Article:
The ocean will be fine, restoring a polluted soul is much more difficult. -L

  2. Nicely put, L. That's the real issue, isn't it? For every one of us.

  3. Thanks for this post, Renee! I wasn't able to be at church this Sunday, since I was hope sick, but I appreciate your honesty and concern about this! Thanks for sharing!!

  4. Nicely said, Renee. I would have walked out of that worship service, had I been subjected to such BLATANT politicization of faith matters.

    As I see it, the Socialist/Marxist/Leftists have not been successful in commandeering the U.S. through the Courts, though they've tried for a century now...or through efforts to systematically dismantle the Constitution through corrupt, revisionist history, or social engineering in the public school system (though, watch for Obama's 'school reform' - betcha that'll be "icky" too).

    NOW their angle is through Environmentalism and CHURCHES. Remember when GWBush unveiled the Faith-Based Initiative for organizations who serve humanity? The Left went NUTS about separation of Church & State? Now, the Obama Admin. is giving FEDERAL $$ to churches who "Green Up" their operations...Not for saving the Lost, mind you, but for saving trees...

    You can just hear them plotting..."If the Church can just feel guilty enough for the 'corporate sin' of damaging God's Creation, then we'll really have 'em...Who can argue w/ that?"

    Were I you, I would take SERIOUS issue w/ my Pastor on that confessional 'prayer', & offer the suggestions that you have here for future 'corporate confessions': abortion for convenience, human trafficking, gluttony of food resources (obesity epidemic, anyone?), addiction to FAME & self-promotion, and the list goes on & on...

    I'm w/ you. Though the oil spill is a terrible, UNINTENTIONAL mistake wrought by human hands, I believe God wants the Church to care more about INTENTIONAL human catastrophe wrought by the same guilty party. That the Church is falling for this Leftist, redistributionist manipulation is disgusting.

  5. btw, I'm talking w/ Al about WS Writers Membership position. I may need to chat w/ you more about it...(busy, busy time right now, though)

  6. I'm praying about just that, Susannah. And thank you for your thoughtful comment.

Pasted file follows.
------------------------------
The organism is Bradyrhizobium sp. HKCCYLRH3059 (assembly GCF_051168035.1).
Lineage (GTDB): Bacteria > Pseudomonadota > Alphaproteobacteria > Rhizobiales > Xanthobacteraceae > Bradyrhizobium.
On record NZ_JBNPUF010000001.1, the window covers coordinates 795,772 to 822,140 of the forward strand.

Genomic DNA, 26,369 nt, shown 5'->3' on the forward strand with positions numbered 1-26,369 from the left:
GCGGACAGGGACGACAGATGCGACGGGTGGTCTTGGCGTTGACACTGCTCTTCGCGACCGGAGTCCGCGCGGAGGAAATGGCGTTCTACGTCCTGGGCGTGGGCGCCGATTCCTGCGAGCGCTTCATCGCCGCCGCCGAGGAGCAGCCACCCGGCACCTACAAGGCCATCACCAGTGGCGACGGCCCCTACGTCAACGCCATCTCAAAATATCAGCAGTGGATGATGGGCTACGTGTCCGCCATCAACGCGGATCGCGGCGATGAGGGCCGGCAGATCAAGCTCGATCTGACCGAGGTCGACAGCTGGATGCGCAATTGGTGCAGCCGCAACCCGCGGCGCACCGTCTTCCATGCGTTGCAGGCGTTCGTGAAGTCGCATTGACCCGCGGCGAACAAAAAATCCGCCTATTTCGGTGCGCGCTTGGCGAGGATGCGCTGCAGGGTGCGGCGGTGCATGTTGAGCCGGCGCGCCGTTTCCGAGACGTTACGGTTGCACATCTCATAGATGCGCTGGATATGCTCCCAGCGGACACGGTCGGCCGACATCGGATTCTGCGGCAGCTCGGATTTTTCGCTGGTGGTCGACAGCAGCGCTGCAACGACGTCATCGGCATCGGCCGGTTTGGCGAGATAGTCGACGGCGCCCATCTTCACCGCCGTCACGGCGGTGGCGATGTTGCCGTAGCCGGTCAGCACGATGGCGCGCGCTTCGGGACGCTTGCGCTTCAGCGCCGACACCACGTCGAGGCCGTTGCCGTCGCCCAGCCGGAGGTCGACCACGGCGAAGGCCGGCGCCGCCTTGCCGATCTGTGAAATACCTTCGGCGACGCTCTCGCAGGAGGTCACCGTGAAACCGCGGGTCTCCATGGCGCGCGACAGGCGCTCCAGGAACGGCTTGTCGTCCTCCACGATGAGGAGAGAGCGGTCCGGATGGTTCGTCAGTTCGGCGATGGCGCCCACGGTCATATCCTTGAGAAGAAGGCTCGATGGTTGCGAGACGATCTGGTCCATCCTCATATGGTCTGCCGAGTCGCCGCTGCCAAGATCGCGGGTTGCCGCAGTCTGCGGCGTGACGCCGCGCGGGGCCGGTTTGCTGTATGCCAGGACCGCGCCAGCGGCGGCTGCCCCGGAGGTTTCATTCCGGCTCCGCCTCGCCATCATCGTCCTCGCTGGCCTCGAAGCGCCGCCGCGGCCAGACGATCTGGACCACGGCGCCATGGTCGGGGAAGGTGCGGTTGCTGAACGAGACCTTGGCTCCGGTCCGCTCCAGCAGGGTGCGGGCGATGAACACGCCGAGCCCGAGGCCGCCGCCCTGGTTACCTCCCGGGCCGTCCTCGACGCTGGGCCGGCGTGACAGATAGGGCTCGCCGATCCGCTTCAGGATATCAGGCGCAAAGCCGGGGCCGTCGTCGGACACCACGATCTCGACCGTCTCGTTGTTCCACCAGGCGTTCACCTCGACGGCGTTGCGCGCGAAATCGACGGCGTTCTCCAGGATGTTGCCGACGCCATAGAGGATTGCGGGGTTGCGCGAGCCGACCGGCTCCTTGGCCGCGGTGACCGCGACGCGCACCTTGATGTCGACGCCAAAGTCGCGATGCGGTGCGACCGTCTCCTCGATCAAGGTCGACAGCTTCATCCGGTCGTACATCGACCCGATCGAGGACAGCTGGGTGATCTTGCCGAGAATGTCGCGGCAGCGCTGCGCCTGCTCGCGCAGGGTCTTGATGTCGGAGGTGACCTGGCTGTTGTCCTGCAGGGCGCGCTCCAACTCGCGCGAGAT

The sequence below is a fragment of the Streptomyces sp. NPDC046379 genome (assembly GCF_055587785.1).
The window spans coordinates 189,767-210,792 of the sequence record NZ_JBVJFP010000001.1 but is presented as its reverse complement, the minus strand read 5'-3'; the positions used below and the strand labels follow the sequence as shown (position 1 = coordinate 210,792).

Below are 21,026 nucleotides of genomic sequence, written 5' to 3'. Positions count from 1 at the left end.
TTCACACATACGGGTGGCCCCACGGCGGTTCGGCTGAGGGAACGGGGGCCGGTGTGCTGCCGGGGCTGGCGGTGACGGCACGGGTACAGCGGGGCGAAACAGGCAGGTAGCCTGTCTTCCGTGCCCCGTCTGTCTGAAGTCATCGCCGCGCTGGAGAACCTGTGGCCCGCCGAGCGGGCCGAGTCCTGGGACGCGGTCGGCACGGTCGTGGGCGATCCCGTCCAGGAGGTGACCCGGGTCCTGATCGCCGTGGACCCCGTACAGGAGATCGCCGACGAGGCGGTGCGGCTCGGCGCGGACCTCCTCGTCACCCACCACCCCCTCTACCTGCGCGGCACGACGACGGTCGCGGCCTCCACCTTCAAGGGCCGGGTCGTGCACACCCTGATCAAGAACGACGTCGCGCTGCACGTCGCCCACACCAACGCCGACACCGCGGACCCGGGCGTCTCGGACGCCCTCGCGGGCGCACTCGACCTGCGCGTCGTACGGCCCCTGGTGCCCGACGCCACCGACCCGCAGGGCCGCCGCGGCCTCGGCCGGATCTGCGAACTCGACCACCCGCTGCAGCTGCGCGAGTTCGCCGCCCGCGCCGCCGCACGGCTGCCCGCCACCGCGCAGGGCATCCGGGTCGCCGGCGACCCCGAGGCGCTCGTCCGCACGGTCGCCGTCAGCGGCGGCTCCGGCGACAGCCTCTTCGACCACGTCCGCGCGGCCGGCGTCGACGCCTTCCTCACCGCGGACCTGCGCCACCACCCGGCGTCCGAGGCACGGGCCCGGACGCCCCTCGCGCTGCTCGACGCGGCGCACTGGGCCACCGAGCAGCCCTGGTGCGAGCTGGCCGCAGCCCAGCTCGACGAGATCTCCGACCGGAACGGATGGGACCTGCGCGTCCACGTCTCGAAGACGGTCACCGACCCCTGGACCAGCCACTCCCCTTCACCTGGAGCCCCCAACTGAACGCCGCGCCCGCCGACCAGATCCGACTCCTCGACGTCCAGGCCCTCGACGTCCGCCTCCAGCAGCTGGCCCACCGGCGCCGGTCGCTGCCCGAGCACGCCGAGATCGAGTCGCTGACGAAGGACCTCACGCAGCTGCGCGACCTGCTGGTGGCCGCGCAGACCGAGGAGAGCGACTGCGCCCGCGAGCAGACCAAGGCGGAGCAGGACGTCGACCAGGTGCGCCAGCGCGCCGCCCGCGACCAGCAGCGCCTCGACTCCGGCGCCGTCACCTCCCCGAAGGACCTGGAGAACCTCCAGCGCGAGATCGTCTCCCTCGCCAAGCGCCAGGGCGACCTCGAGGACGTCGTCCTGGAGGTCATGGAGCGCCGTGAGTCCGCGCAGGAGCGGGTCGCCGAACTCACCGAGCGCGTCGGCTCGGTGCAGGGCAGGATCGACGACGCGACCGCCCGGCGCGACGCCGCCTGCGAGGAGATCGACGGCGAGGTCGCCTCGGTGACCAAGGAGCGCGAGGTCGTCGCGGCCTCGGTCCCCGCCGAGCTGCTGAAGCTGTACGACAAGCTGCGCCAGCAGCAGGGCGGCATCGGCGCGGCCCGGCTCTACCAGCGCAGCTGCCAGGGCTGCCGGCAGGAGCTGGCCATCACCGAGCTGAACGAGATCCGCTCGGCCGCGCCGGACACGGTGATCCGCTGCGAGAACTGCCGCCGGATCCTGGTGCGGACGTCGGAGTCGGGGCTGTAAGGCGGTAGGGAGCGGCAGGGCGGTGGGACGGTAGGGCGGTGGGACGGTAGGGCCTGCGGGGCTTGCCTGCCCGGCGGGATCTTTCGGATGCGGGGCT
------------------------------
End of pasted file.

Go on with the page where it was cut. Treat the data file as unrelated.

Oh, and I am very pleased to hear that you're considering the WSW position. Anything you'd like to discuss, feel free. Shoot me an email, and I'll send you my phone number, if you don't already have it.

  7. Excellent post, Renee.

    I wonder if your church would have to exculpate "everyone" for this, too?

  8. Hi Renee~
    I've cooled off a bit since my first comment, which was a bit intense, I'll admit. Though I'm cooler, I'm no less passionate about it.

    See, I'm Methodist (for now). Have been all my life. The Methodist Church has always stood for "social justice" issues, which 30-40 years ago meant racial/civil rights, etc. In my lifetime, I've observed it turn from that, which is truly worthy, to an aim at dismantling Capitalism (& the liberty it affords), the 'inalienable rights granted to us by God' (i.e., Women's Division providing funds for abortion support - which MOST Methodists don't realize), etc. It has done this under the guise of 'helping the poor,' which has evolved into - you guessed it - redistribution of wealth, i.e., Socialist efforts... We have been praying re: whether we're staying Methodist or not. How about we support each other in our prayers, yes?

    Btw, here's another example of the issue your post addresses & the "corrupt, revisionist history" about which I was speaking.

  9. Wow! I wonder how many people are cheerful givers at church and have no idea what their money is promoting.
    I can see progressives have infiltrated the church much more than I thought. Many pastors are scared to death to support anything political especially if it is something connected to abortion, like the red envelope project,(which in my book is not political but moral) yet they have no problem with promoting the things you mentioned.
    Great post Renee! I enjoyed it very much.